Construction work and the worker : a comparative study of craft & mass scale technologies in building construction

Pathirage, CP and Rameezdeen, R 2006, 'Construction work and the worker : a comparative study of craft & mass scale technologies in building construction' , Built Environment Sri Lanka , pp. 3-10.

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Abstract

During the twentieth century the construction industry, its products and technology have changed drastically. Studies carried out on the same or equivalent products of construction have showed clear differences in the nature of technology used in the production process. The construction industry is inherently labour intensive and many challenges arise through a need to maintain a skilled and competitive workforce. Two distinct forms of construction, the ancient craft-oriented form and modern mass scale form are commonly deployed within the construction industry. This comparative study, in respect of these two technologies, upon the nature of work and the worker, has revealed some differences in number of parameters such as skills, experience, supervision, rules and regulations, autonomy, deference and aggression. For these parameters there is a close relationship between the nature of work and the worker personality. Craft workers have more autonomy, which result in more skill, experience and responsibility in the work process. The dominating personality traits of deference and aggression in Mass Scale technology facilitate more management influence through supervision and rules and regulations.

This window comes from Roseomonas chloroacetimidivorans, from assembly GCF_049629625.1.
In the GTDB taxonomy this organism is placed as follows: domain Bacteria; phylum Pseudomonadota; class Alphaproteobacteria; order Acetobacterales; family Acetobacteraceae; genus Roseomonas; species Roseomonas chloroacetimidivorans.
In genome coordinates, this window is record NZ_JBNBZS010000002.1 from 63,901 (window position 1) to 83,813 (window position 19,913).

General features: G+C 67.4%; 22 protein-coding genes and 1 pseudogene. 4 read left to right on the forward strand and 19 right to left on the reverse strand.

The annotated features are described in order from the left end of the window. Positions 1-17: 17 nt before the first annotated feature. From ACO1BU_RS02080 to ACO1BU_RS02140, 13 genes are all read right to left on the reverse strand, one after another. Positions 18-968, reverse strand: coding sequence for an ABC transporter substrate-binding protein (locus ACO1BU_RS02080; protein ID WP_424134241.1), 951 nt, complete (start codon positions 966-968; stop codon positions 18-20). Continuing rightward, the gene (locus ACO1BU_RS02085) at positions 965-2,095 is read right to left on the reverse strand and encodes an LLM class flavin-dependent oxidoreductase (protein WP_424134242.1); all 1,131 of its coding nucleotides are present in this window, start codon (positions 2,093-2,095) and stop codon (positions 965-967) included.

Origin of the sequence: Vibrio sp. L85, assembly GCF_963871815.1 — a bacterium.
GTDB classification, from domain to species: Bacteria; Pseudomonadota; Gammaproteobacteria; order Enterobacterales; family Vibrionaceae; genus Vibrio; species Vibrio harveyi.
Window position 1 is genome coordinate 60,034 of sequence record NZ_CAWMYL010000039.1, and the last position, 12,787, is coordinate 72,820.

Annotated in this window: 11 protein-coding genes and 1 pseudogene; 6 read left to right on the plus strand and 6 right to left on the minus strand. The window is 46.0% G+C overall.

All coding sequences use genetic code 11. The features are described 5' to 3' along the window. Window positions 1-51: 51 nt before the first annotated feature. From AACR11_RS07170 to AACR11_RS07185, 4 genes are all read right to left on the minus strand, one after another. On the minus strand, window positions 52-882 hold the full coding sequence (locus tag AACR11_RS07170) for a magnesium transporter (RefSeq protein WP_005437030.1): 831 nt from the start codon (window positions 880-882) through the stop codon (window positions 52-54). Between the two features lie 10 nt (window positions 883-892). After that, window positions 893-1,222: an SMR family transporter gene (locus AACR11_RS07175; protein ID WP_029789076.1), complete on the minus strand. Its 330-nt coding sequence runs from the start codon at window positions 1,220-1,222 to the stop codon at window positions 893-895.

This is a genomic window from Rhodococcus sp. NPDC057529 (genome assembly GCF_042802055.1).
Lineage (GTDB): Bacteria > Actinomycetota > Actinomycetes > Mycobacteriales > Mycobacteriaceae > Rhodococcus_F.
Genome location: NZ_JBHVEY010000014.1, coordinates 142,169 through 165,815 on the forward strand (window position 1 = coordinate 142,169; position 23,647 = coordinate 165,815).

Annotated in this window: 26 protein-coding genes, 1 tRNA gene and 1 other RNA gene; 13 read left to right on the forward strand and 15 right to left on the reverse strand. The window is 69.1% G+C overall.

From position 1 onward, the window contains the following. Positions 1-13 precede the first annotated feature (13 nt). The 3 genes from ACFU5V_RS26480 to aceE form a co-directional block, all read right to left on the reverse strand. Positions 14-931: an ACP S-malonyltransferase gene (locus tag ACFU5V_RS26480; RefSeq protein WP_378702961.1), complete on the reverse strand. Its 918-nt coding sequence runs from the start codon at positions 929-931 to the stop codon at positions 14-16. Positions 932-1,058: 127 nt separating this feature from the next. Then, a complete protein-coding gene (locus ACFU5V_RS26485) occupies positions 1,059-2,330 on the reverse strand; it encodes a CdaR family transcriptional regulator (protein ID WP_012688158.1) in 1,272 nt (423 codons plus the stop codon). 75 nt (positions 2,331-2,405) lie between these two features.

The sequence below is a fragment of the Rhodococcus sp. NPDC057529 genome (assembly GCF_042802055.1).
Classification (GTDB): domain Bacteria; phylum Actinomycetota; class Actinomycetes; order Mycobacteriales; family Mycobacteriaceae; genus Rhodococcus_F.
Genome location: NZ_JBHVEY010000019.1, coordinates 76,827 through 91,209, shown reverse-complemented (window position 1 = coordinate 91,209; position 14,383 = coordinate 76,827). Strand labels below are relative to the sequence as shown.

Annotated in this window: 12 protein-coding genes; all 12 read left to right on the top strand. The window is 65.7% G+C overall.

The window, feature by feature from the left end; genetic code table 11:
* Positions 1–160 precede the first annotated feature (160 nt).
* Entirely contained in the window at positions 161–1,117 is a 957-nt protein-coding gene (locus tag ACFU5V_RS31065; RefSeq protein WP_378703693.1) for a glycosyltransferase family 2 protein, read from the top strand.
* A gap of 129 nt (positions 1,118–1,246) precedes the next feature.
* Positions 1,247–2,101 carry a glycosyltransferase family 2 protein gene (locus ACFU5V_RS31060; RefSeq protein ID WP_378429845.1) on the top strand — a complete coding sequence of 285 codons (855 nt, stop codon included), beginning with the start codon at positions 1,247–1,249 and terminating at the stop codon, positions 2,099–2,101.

Item Type: Article
Themes: Subjects / Themes > T Technology > TH Building construction
Built and Human Environment
Schools: Schools > School of the Built Environment > Centre for Urban Processes, Resilient Infrastructures & Sustainable Environments (UPRISE)
Journal or Publication Title: Built Environment Sri Lanka
Publisher: Sri Lanka Institute of Architects
Refereed: Yes
ISSN: 1391-5983
Related URLs:
Depositing User: CI Malalgoda
Date Deposited: 11 Oct 2010 14:34
Last Modified: 03 May 2017 13:16
URI: http://usir.salford.ac.uk/id/eprint/10043

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